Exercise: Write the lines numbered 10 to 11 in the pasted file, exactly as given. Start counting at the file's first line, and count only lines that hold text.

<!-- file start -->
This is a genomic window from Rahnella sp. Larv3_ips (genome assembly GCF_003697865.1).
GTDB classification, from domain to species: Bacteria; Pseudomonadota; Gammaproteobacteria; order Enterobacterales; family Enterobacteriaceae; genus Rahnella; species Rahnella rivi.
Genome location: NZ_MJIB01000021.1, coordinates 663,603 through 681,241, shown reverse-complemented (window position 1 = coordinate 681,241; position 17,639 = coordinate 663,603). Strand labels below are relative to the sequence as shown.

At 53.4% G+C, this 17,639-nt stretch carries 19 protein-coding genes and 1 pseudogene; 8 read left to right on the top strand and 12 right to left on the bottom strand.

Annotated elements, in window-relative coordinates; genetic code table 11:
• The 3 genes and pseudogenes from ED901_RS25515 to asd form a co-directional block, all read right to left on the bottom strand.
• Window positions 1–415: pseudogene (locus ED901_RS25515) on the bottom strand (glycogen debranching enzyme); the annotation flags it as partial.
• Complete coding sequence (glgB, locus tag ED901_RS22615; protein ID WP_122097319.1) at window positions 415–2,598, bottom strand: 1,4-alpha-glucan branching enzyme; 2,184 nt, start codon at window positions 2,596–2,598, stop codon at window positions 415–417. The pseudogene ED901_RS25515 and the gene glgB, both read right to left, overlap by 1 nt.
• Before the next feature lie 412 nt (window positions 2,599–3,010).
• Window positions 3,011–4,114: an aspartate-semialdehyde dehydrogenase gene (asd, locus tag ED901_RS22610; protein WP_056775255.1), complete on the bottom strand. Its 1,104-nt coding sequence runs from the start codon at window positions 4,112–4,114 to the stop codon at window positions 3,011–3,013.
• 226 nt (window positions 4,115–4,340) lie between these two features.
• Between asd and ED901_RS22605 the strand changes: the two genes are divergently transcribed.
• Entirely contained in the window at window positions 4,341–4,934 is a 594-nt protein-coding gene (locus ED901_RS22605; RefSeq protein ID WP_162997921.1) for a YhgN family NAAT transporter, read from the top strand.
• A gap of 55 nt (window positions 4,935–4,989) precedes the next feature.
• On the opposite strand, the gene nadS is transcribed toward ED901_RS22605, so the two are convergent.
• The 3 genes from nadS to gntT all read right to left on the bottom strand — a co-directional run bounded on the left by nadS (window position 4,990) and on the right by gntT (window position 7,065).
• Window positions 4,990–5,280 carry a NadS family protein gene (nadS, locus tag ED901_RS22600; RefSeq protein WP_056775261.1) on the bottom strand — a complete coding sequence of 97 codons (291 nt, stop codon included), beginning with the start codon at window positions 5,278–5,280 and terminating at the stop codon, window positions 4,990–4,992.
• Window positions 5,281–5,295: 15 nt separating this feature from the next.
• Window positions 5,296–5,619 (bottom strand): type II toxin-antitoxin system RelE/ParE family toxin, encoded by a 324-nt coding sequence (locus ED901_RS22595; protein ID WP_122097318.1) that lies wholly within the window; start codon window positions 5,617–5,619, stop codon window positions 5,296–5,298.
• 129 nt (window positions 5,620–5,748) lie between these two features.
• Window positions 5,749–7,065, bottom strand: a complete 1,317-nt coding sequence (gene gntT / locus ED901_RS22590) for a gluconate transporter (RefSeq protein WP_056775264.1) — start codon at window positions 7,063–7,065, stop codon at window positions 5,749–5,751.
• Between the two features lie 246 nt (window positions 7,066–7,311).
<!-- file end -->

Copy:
• Window positions 3,011–4,114: an aspartate-semialdehyde dehydrogenase gene (asd, locus tag ED901_RS22610; protein WP_056775255.1), complete on the bottom strand. Its 1,104-nt coding sequence runs from the start codon at window positions 4,112–4,114 to the stop codon at window positions 3,011–3,013.
• 226 nt (window positions 4,115–4,340) lie between these two features.